This research summary is based on the paper 'GPT-NeoX-20B: An Open-Source Autoregressive Language Model' Please don't forget to join our ML Subreddit
In the latest AI research breakthrough, researchers from EleutherAI open-sourced GPT-NeoX-20B, a 20-billion parameter natural language processing AI model similar to GPT-3. The model was trained on nearly 825GB of publicly available text data and performed comparably to GPT-3 models of similar size. It’s the world’s largest dense autoregressive model with publicly accessible weights. GPT-NeoX-20B obtained an accuracy similar to a linear interpolation between OpenAI’s Curie and DaVinci models when tested on various typical NLP benchmark tasks and its one-shot performance on the MATH test dataset outperformed GPT-3 175B. GPT-NeoX-20B, according to EleutherAI, is the world’s largest open-source pre-trained autoregressive language model.
OpenAI announced the GPT-3 model with 175B parameters in 2020 but did not provide the trained model files. Instead, OpenAI offered an API that allows developers to use web service calls to integrate the model into their programs. Megatron-11B, Pangu-13B, Meta’s Fairseq 13B, and EleutherAI’s early models, GPT-Neo and GPT-J-6b are among the larger models that have been open-sourced since then.
There are even larger models with hundreds of billions or even trillions of parameters in addition to these open-source models. However, EleutherAI claims that these are “almost universally” either API-gated or not publicly available. EleutherAI’s motivation for publishing their models is based on their opinion that open access to such models is essential for furthering study in the field, given their vast scale.
GPT-NeoX-20B has a similar architecture to GPT-3, with some crucial modifications. The GPT-NeoX-20B encodes token location using rotating positional embeddings rather than learned embeddings. Second, the GPT-NeoX-20B computes the attention and feed-forward layers in parallel rather than serially, resulting in a 15% boost in throughput. Finally, GPT-NeoX-20B uses solely dense layers, whereas GPT-3 alternates sparse and dense layers.
EleutherAI’s software (also known as GPT-NeoX) was used to train GPT-NeoX-20B, built on Megatron and DeepSpeed and implemented in PyTorch. The team used model parallelism and data parallelism during training because the model was too huge to fit on a single GPU. Furthermore, because the team’s compute budget limits made hyperparameter search “intractable,” they elected to re-use the GPT-3 paper’s hyperparameters.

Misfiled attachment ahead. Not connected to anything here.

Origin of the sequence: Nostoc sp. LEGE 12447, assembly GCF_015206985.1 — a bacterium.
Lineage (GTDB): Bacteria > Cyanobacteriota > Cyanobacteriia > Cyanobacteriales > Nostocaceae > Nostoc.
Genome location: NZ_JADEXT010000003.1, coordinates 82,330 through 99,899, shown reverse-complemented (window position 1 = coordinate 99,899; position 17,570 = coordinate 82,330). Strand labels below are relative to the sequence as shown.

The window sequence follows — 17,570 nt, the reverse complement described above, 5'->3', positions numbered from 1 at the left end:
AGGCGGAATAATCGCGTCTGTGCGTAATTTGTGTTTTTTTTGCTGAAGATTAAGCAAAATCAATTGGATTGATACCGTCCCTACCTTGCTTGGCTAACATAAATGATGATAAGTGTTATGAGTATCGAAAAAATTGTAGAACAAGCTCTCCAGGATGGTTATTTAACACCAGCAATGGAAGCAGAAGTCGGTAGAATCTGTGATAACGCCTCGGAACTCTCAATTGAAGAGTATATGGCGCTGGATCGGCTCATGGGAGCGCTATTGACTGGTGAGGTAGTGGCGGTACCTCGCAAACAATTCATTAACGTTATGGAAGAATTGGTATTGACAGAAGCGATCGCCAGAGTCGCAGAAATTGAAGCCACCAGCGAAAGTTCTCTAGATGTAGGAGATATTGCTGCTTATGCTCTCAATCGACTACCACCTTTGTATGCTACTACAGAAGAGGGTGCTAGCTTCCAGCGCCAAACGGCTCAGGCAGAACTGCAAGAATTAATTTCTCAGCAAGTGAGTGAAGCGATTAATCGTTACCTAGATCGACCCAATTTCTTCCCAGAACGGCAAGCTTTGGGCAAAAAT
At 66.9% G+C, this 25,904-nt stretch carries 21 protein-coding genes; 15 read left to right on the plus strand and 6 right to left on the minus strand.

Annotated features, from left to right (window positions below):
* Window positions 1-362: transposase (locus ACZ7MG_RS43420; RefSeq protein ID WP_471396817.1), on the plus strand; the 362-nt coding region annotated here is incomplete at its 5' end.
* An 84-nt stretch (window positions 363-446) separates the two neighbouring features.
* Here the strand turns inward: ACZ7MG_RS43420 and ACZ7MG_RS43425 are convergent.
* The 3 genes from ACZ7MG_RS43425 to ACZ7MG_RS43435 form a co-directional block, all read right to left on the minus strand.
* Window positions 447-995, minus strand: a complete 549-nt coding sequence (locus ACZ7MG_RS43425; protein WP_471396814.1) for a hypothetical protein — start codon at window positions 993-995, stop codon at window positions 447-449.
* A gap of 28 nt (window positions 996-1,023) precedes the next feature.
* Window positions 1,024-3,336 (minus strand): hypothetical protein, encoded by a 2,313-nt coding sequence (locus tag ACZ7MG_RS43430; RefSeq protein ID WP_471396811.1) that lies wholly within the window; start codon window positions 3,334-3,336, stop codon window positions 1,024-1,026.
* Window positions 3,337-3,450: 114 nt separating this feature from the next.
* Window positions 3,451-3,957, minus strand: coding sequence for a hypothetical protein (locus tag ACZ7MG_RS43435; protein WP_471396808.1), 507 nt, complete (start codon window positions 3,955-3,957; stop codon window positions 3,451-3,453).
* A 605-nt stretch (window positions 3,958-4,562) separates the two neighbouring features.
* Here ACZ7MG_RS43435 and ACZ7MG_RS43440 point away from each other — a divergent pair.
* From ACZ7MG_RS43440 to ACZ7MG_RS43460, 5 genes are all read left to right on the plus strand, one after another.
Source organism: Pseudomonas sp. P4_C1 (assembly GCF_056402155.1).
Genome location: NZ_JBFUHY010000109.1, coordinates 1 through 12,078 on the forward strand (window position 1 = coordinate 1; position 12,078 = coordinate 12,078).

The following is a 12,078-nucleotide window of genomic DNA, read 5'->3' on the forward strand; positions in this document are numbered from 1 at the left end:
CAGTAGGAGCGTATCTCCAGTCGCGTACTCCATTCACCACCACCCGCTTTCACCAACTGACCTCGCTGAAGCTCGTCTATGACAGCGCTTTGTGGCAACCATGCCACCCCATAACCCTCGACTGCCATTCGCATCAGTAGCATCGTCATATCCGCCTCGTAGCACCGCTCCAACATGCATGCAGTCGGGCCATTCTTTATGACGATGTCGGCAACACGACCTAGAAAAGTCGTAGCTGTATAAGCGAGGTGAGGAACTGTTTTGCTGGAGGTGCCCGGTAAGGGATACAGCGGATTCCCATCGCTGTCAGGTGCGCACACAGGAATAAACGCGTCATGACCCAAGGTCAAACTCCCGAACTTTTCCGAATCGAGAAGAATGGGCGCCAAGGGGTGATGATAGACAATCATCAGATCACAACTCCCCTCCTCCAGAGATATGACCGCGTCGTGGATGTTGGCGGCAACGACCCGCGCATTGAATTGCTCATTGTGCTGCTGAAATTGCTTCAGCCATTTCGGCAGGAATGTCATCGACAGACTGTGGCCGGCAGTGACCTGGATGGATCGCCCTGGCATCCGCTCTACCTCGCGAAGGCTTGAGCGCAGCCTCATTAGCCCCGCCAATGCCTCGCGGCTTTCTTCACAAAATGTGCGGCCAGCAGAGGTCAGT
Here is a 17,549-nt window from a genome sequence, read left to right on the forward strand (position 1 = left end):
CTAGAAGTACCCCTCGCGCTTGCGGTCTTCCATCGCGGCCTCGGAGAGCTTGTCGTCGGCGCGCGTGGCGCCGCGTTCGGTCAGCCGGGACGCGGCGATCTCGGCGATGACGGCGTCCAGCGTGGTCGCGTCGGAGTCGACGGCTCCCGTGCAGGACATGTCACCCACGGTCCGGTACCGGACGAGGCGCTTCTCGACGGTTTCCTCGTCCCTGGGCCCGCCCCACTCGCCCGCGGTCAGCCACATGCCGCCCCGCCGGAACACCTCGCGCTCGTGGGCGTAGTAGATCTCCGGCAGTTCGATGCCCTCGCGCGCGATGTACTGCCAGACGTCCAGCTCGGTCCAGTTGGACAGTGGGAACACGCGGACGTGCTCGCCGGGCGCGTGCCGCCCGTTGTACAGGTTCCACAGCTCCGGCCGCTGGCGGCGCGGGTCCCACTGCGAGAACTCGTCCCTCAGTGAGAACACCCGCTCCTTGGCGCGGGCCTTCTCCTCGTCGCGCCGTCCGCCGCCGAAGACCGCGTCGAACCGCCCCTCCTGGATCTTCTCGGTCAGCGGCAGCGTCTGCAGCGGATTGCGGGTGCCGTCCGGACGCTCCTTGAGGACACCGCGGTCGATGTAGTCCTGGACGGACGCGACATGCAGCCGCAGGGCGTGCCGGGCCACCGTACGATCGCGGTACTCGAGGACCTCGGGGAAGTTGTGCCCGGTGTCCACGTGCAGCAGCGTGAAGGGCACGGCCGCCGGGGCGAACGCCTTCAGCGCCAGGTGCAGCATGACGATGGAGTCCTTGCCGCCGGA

Model Design and Implementation
GPT-NeoX is a custom codebase that is used to train the model. GPT-NeoX draws on Megatron and DeepSpeed to make huge language models with tens of billions of efficient and straightforward parameters to train. The PyTorch v1.10.0 release binary package, compiled with CUDA 11.1, is used. For distributed communications, this package is included with NCCL 2.10.3.
GPT-NeoX-20B was trained on twelve Supermicro AS-4124GO-NART servers, each equipped with eight NVIDIA A100-SXM4-40GB GPUs and two AMD EPYC 7532 CPUs. All GPUs can directly access the InfiniBand switched fabric through one of four ConnectX-6 HCAs for GPUDirect RDMA. The spine of this InfiniBand network is made up of two NVIDIA MQM8700-HS2R switches connected by 16 links, with one connection per node CPU socket connected to each switch. Figure 2 depicts a simplified image of a node that has been set up for training.
The energy consumption and carbon emissions involved with training big language models have been a significant source of concern in recent research. Strubell et al.  estimate that a manuscript published by the authors at the time released 626,155 lbs or 284.01 metric tons14 of CO2 (tCO2 ). With the help of CoreWeave, energy usage and carbon emissions were measured during the creation and training of the model. It was discovered that the process of generating and training GPT-NeoX-20B emitted almost precisely 10% of the CO2 estimated by Strubell et al. , totaling 69957 lbs or 31.73 metric tonnes. This is nearly the same as the average American’s annual emissions or 35 round-trip flights between New York and San Francisco.
A power of 43.92MWh was used throughout 1830 hours of training, and this mixture creates an average of 0.47905 tCO2 /MWh. Scaling, testing, and assessment consumed an additional 920 hours on our systems, resulting in total energy usage of 66.24MWh and the emission of just under 35 metric tonnes of CO2.
GPT-NeoX-20B was tested on a “wide range” of NLP benchmarks, including LAMBADA and WinoGrande, the HendrycksTest knowledge benchmark, and the MATH dataset. They compared its performance to their prior GPT-J-6B model, Meta’s FairSeq 13B, and various GPT-3 sizes. The researchers claim that GPT-performance NeoX-20B’s on NLP tasks “might be enhanced,” but it “excels” on science and maths tests.